Taxation of Live Stock in Australia: A Critical Review of Tax Law and Policy
|dc.identifier.citation||Allen, C. 2020. Taxation of Live Stock in Australia: A Critical Review of Tax Law and Policy. Australian Tax Review. 49 (3): pp. 209-233.|
One of the fundamental aims of any income tax system is to measure the net income earned by taxpayers during a given financial year. This can be difficult for primary production businesses involving live animals because animals are inherently different from other kinds of assets. Whereas previously Australia's tax system allowed primary producers to use either a market valuation of cost-based valuation to assess the value of their animals, Income Tax Assessment Act 1997 (Cth) introduced changes that brought live animals under the rules for ordinary training stock. This article offers a critique of the policies embodied in the Act and its approach to taxing animals in primary production. In [articular, it highlights the outdated prescribed values given to live stock acquired through natural increase (ie offspring) and biased tax concessions that apply to certain types of animals. These tax rules have not been reviewed in decades ad urgently need to be reassessed.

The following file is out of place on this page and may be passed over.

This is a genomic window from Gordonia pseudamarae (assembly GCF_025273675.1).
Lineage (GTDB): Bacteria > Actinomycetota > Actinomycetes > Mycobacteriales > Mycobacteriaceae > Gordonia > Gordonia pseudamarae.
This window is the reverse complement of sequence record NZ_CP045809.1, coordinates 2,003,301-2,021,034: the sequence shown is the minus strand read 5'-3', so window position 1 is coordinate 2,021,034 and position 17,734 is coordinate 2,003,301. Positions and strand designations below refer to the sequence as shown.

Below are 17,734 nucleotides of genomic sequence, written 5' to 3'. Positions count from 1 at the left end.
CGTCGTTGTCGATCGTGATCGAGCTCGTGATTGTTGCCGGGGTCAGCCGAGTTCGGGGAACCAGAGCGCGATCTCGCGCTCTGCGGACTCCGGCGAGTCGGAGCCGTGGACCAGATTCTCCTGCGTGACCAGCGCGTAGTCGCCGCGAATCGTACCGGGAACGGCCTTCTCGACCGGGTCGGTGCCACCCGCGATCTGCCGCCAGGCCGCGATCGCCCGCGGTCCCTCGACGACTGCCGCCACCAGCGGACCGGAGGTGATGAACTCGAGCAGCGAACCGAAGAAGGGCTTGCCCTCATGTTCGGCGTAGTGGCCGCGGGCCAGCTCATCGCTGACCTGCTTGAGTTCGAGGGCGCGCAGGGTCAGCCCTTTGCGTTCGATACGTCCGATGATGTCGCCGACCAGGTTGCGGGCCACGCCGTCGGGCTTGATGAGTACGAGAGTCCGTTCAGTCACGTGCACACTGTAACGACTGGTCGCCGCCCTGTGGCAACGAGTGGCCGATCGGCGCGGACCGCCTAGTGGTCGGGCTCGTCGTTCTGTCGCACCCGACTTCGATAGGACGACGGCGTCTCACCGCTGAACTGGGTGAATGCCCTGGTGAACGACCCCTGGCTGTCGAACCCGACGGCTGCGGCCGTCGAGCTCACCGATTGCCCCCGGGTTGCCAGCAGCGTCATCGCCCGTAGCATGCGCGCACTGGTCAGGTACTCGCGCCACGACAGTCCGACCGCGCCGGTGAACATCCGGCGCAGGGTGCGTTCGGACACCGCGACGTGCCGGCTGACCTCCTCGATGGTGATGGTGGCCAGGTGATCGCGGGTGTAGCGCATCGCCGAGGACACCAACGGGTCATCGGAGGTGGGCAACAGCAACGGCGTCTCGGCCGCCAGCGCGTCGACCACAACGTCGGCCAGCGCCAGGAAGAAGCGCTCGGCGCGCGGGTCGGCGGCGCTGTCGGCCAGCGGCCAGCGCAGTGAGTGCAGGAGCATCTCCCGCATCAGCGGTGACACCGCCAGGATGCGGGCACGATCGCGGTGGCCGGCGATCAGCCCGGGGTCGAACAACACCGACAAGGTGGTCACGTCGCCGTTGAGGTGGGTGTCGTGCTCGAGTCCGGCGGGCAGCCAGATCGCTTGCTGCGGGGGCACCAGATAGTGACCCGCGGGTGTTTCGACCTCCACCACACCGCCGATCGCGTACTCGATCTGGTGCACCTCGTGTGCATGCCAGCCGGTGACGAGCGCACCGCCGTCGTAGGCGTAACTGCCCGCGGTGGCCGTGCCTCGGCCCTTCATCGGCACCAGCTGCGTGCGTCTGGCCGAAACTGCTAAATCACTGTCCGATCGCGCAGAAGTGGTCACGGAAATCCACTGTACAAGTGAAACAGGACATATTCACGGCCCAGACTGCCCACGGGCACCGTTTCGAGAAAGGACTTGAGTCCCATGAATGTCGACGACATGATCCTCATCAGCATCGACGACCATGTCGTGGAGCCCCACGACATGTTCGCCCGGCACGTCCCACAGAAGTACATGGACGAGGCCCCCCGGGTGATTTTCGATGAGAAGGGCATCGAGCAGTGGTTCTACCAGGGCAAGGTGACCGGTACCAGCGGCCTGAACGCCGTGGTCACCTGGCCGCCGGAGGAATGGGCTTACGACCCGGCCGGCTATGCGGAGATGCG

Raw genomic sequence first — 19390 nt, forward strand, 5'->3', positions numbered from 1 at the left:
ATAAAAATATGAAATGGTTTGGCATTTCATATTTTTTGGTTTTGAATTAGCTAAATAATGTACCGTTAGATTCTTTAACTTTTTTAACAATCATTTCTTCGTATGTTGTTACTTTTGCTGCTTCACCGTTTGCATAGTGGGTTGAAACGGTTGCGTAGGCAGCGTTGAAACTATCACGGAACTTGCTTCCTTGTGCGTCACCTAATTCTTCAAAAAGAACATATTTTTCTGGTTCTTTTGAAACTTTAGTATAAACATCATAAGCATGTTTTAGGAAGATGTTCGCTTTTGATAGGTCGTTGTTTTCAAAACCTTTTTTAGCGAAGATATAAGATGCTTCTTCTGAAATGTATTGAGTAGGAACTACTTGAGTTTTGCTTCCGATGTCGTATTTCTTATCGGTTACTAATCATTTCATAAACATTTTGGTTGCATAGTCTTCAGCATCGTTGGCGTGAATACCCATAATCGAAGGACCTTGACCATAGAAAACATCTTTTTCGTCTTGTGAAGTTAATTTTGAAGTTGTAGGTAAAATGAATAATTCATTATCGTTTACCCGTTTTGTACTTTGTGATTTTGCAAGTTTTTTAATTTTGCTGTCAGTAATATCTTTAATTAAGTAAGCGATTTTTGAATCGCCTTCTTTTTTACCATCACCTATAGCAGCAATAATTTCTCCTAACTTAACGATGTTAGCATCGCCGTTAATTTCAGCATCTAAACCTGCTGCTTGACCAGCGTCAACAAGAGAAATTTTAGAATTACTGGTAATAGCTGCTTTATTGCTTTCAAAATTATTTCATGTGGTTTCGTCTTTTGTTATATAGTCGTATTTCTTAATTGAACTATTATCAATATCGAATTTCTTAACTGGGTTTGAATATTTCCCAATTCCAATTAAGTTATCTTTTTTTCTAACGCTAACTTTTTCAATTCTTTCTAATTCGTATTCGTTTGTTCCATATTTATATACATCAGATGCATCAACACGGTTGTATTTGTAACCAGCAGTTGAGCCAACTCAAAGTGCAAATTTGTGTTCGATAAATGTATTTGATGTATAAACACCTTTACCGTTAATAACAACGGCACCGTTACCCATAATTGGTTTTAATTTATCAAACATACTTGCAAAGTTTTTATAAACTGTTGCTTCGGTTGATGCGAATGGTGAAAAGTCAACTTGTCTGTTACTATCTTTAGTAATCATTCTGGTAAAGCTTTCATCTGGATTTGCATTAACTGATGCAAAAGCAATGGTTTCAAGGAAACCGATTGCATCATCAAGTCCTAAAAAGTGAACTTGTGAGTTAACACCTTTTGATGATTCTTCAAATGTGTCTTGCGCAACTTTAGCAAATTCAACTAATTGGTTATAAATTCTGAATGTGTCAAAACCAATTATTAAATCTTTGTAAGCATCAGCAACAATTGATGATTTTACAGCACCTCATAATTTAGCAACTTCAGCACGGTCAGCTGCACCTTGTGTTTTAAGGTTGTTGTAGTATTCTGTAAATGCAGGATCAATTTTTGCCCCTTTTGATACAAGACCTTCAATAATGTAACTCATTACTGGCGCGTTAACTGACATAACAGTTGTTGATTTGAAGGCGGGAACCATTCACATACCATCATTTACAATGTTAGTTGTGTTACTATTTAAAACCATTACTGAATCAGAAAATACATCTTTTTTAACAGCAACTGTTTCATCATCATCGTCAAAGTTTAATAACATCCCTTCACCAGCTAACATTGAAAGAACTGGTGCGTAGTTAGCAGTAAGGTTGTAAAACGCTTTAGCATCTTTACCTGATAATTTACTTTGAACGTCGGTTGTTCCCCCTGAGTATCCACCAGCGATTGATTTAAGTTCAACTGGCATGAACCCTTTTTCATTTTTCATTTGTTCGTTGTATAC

|dc.title||Taxation of Live Stock in Australia: A Critical Review of Tax Law and Policy|
|dcterms.source.title||Australian Tax Review|
This article was first published by Thomson Reuters in the Australian Tax Review and should be cited as Allen, C., Taxation of Live Stock in Australia: A Critical Review of Tax Law and Policy, 2020, 49, Aust Tax Rev, 49. For all subscription inquiries please phone, from Australia: 1300 304 195, from Overseas: +61 2 8587 7980 or online at www.thomsonreuters.com.au/catalogue. The official PDF version of this article can also be purchased separately from Thomson Reuters.
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|curtin.department||Curtin Law School|
|curtin.faculty||Faculty of Business and Law|
|curtin.contributor.orcid||Allen, Christina [0000-0001-6454-6131]|